Surge in real estate securities funds reflects growing appetite for listed property exposure, EPRA study shows
Brussels, April 09 – Demand for real estate securities has surged since the global financial crisis as a property allocation gained through the listed sector plus the attractive income returns appeal to a broader range of investors, according to a study released today by the European Public Real Estate Association (EPRA).
Assets under management of real estate securities funds grew 68% to USD 250 billion from 2007 to 2012, according to research by consultancy company Consilia Capital and Property Funds Research for EPRA. It estimates that the number of real estate securities funds increased 39% to 677 in the same period. The most recent figures show that total assets under management for Exchange Traded Funds (ETFs) pegged to FTSE EPRA/NAREIT real estate indices jumped 85% to USD 8.7 billion in the 12 months through to February this year.
Philip Charls, Chief Executive of EPRA, said: “Above average dividend yields and secure long-term cashflows generated by listed real estate companies have an immediate appeal to yield-hungry investors. The liquidity, efficient pricing and transparency offered by the listed property sector mean it is also attracting a broader range of investors from defined contribution pension plans to long/short hedge funds.”
The tax efficiencies of the real estate investment trust regime means that global REIT funds now account for seven of the ten largest global real estate funds, with USD 22.2 billion of assets under management as of the end of 2012, Consilia’s report showed.
Asset managers have digested academic research showing that over the longer term the listed real estate sector delivers returns comparable to those generated by directly owned buildings. Researchers have supplied evidence to convince more investors that having listed real estate in a portfolio can also improve returns and diversify risk.
The report highlights how diverse investment strategies using real estate securities have brought depth and increased liquidity to the market. Beyond the large group of income return-focused investors, the broader and growing uses of the listed sector can be categorized into the following investment strategies:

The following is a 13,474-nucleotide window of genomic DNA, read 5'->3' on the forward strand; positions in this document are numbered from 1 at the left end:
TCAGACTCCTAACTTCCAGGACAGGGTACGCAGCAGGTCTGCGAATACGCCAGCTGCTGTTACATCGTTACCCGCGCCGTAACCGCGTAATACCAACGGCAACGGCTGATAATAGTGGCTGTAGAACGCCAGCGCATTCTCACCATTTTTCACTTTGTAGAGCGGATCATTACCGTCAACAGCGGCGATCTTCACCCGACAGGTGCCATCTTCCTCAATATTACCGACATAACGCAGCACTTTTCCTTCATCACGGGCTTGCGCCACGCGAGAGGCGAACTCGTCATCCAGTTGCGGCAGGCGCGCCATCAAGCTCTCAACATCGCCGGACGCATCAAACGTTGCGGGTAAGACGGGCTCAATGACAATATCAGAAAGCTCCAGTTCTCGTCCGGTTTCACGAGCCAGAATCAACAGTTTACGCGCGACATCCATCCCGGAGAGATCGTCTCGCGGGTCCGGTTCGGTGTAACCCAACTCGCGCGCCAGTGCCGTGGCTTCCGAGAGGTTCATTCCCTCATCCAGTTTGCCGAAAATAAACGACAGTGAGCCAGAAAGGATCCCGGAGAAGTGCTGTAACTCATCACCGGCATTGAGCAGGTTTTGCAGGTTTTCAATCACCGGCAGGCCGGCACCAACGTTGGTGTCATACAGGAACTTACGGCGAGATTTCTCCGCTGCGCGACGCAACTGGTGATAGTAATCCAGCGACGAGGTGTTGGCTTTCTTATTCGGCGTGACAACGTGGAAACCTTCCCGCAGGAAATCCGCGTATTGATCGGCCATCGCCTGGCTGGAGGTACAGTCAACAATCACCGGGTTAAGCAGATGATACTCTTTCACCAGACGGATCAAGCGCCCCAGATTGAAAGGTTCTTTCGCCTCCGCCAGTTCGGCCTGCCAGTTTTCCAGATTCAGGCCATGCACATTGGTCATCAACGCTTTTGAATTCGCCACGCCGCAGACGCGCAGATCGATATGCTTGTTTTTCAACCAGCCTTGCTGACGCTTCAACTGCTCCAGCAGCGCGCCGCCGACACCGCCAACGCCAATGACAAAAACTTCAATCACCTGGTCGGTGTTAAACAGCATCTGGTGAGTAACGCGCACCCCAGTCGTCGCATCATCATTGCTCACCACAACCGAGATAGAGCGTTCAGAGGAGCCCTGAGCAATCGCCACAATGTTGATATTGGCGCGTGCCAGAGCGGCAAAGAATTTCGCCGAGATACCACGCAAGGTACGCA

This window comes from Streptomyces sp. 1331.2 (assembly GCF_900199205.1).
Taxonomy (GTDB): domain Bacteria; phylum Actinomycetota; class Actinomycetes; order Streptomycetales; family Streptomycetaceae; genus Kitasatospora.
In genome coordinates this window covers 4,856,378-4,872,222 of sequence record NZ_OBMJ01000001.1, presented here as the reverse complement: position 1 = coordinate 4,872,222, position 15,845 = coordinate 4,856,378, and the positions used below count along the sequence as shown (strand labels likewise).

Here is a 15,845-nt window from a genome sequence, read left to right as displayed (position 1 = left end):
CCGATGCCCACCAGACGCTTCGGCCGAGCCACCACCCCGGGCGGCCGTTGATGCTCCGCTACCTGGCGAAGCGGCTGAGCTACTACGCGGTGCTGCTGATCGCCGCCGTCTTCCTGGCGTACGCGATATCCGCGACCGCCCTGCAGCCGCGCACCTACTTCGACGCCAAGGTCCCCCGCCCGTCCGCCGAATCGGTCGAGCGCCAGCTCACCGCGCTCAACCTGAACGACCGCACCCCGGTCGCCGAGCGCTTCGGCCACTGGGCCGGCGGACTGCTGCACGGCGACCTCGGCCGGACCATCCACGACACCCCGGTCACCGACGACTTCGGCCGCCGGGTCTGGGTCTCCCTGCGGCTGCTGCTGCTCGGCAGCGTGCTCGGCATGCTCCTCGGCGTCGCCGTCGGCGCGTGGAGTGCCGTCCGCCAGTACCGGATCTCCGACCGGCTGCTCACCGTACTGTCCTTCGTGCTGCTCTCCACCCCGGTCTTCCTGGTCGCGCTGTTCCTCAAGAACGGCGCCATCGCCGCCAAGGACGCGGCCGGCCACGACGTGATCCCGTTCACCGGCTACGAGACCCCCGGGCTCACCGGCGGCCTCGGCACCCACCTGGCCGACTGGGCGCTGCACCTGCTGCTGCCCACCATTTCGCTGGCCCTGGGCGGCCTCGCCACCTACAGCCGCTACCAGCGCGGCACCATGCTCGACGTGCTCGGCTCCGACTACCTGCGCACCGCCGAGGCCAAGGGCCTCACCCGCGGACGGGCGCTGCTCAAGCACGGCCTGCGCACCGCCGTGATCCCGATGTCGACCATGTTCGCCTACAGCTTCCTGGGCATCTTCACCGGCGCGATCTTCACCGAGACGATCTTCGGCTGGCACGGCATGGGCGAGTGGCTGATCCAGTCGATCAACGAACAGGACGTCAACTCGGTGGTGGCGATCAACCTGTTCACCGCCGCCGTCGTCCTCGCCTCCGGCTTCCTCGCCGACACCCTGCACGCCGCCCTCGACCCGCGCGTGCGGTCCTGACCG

- Long/short strategies: Returning to favour among traditional long only specialist asset managers as well as new hedge fund entrants to the market. This approach first came to prominence in 2006/7 but foundered in the global financial crisis.
- Listed real estate securities as a proxy for real estate investment: Recent institutional investor mandate awards, including one from the National Council for Social Security Fund of China, target global REITs as a liquid, tax-efficient proxy for the global real estate market.
- Platform investing: this allocation to sector-specialist real estate asset managers was traditionally the preserve of the private market. Specialist management teams with unique assets mean this approach can also apply using listed real estate. Forum Partners has executed this strategy globally, with over 70 investments in 17 countries. Platform investing can be used to build blended listed and non-listed institutional portfolios, incorporating the most attractive assets from both sectors – an investment strategy developed by the largest Dutch pension funds.
- Listed real estate is potentially a key component of new Defined Contribution pension strategies in the UK. Auto-enrolment into Defined Contribution pension schemes in the UK is now underway and one of the biggest challenges facing the industry is how to provide a suitable real estate platform for DC schemes as has been successfully pioneered in the US. Legal & General has provided one UK solution, by combining their managed property funds with a Global REITs Index Tracker Fund.
- Demand is increasing for real asset (or inflation protection) funds, which include listed real estate. For example Cohen & Steers Real Asset Fund holds 25%-30% in global real estate, 25%-30% in commodities, 15%-25% in global natural resource equities and up to 20% in other assets such as gold.
Download full report: The use of listed Real Estate securities in asset management. Or browse other research summaries in the Compendium on the right.
For more information, contact Ali Zaidi: firstname.lastname@example.org
EPRA welcomes BaFin's revised position that G-REITs should be assessed against the criteria for identifying funds in the same way as any other real estate company. This reflects the recent guidance provided by the European Securities and Markets Authority and supports EPRA's view.
EPRA has voiced alarm at an unexpected proposal by Germany’s Supervisory Authority BaFin to include domestic REITs within the scope of the EU’s AIFMD. The potential classification of listed real estate companies as part of the 'fund' sector is of most concern.
"If implemented, it would be detrimental to the future growth of the German listed property sector, the efficiency of the broader domestic real estate industry and hit the wider economy." EPRA.